Fri, 22 Sep 2023


Free milk for Sabah pupils – uniforms and shoes to be next
Published on: Saturday, October 22, 2022
By: Dailly Express
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Harris (seated in glasses) with children at the launch.

1980: Chief, Minister Datuk Harris launched the Sabah Foundation Milk Distribution scheme for students in primary schools in the State – the first such programme in the country. 

Under the programme, some 180,000 students will be given chocolate-flavoured milk four times a week. 

The scheme, a brainchild of the Chief Minister, will cost Sabah Foundation $10 million the first year. It was implemented after studies of similar programmes in nations like Kenya and Indonesia. 

“This way we are easing the burden of parents with low income especially in the rural areas,” Harris said at its launch at Kampung Buayan in Penampang. 

Harris noted that children in these areas often reported for lessons looking exhausted because their parents cannot afford a meal. This, in turn, resulted in them losing interest in studies and dropping out. 

Harris said the next phase of the programme will involve the distribution of free uniforms and shoes. 


North Borneo Chinese Association formed 

1961: A North Borneo Chinese Association was formed at Meeting in Jesselton by delegates representing the Chinese Chambers of Jesselton, Papar, Kudat, Tenom and Tawau. An interim committee was set up headed by Hong Teck Guan of Tawau and Francis Chia as Vice Chairman. 

No basis for Manila claim to Sabah 

1962: Sir Geoffrey Tory, British High Commissioner for Malaya said the Philippine Government’s claim on North Borneo would not hamper the formation of Malaysia. 

He said British law officers had studied the case thoroughly and concluded that the Philippine Government had no valid on North Borneo. 


First amateur boxing contest 

1966: The Sabah Amateur Boxing Association staged the first Borneo Inter-Territorial contest in Jesselton. 


Tenom power project 

1980: Chief Minister Datuk Harris Mohd Salleh launched the $270 million Tenom-Pangi hydro power project in Tenom. 

He also said four big HEP stations would be developed in Haligilat, Papar, Kinabatangan and Labuak. 

Harris ignited explosives to break through a tunnel which will carry water mains to the power station. Earlier a solemn Japanese ceremony was performed at the tunnel’s centre to invoke blessings for the safety of the workers and project’s success.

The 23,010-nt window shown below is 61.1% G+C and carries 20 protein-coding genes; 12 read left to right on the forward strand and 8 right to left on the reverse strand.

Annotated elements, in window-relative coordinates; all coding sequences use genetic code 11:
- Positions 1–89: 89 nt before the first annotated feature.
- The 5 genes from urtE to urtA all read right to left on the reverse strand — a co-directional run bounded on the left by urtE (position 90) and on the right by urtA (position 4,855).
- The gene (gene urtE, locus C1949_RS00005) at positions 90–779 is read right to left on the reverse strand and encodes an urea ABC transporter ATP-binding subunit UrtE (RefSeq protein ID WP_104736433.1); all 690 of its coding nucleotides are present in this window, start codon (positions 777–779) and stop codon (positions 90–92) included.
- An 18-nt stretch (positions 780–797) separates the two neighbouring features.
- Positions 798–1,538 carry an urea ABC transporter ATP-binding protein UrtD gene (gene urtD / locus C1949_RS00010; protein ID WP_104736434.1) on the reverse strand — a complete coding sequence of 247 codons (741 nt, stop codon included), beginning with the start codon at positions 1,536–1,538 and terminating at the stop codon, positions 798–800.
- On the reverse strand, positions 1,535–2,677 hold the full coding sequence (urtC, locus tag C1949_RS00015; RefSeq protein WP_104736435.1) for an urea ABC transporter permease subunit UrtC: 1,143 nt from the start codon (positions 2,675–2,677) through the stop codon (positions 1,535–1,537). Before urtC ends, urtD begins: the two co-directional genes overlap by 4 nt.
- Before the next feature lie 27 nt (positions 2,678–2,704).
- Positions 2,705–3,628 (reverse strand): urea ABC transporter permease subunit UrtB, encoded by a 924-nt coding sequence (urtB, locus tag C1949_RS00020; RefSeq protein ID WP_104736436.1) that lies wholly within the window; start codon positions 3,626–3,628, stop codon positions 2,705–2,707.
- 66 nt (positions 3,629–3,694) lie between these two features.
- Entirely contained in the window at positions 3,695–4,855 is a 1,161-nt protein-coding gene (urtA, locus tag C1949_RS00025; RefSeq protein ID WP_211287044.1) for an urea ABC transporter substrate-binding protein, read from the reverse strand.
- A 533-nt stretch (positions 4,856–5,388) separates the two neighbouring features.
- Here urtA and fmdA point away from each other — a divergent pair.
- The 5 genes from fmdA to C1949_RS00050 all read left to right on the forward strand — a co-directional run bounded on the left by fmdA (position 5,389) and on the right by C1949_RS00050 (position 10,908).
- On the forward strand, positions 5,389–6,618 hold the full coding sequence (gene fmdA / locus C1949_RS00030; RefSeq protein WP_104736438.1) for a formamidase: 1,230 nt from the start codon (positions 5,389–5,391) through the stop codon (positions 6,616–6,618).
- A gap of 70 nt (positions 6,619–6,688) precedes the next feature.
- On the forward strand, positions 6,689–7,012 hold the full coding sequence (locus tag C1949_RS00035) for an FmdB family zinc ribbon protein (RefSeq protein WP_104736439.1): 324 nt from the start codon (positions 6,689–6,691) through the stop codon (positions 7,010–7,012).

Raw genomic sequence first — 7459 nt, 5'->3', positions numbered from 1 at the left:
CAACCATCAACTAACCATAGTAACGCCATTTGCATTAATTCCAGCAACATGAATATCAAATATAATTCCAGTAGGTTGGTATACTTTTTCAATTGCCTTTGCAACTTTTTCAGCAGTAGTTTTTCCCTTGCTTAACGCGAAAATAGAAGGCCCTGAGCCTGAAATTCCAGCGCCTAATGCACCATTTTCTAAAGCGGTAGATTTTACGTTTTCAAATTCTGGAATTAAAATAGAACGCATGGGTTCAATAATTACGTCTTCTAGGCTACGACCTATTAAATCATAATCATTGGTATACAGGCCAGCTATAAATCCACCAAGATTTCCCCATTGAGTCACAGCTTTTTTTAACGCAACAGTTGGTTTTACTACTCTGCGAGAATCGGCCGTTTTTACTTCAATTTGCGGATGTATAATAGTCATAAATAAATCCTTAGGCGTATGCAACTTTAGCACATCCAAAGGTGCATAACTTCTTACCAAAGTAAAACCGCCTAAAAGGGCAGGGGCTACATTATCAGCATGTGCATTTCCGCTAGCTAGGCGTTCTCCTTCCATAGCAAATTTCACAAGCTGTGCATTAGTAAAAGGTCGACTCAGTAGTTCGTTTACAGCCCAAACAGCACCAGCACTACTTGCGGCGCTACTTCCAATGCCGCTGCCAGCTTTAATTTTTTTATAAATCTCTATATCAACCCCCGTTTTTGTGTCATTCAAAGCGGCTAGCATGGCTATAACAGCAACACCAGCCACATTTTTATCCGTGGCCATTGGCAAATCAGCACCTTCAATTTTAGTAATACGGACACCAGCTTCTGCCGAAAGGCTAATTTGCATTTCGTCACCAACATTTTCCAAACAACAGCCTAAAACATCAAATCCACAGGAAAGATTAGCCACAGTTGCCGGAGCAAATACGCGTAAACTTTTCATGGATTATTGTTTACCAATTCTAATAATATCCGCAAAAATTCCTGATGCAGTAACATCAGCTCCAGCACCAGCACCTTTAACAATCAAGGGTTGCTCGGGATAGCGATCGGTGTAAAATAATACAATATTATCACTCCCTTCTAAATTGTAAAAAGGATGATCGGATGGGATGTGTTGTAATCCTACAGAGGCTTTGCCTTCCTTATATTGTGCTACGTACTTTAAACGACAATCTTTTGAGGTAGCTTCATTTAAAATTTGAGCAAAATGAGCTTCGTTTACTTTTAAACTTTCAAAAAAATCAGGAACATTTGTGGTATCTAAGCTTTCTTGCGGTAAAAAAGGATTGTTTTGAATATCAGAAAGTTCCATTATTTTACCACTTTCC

Gurkha troops pull out of Sabah 

1966: the 2nd Battalion 6th Queen Elizabeth’s Own Gurkha Rifles from the Interior Residency withdrew to their normal base in Seria. 

Their operations have been taken over by Malaysian Security Forces. For the past two years the battalion have been on active service in East Malaysia, the longest unbroken tour of duty of any British or Commonwealth unit in the area. 

The Battalion arrived from Hong Kong in June, 1963, to face the initial stage of confrontation policy by the Indonesian Sukarno Government. They took part in operations around Limbang, Tawau, Lawas and Sibu. They returned to Hong Kong in September before returning the following year and were Posted to Seria. 

Their first contact with the enemy occurred in Bario area of Sarawak when a group of Indonesian infiltrators were successfully repelled. A number of Indonesian infiltrators were killed in follow-up operations and the latter developed a respect for the border region patrolled by the battalion. 

More ants because fewer anteaters 

1966: Ants are on the increase in Sabah because the scaly ant-eater, an animal that is native to the State, is fast becoming extinct because of demand for its sweet tender flesh. Its scales are also believed to be of medicinal value and used for protection against evil spirits. 

Living solely on a diet of ants, these animals are known to 7 starve themselves to death in captivity. 


British troop pullout from Sabah complete 

1966: The last batch of British forces stationed in Sabah left aboard an army ship for Singapore. 

The men, numbering about 340, were previously stationed in Tawau. This completes the British pullout from Sabah, following the end of confrontation between Indonesia and Malaysia. 

Borneo Students form group in Brisbane 

1961: The Borneo Students Association of Queensland was formed in Brisbane. It comprised 47 students - 22 from North Borneo, 18 from Sarawak and seven from Brunei. 

The originator and founding president is James Ongkili from Tambunan, studying for matriculation to the University of Queensland in arts-law under the Colombo Plan.

It was the first of its kind in Queensland and was aimed at coordinating the cultural and social activities of Borneo students and provide for a better understanding between the peoples of Borneo and Australia. 


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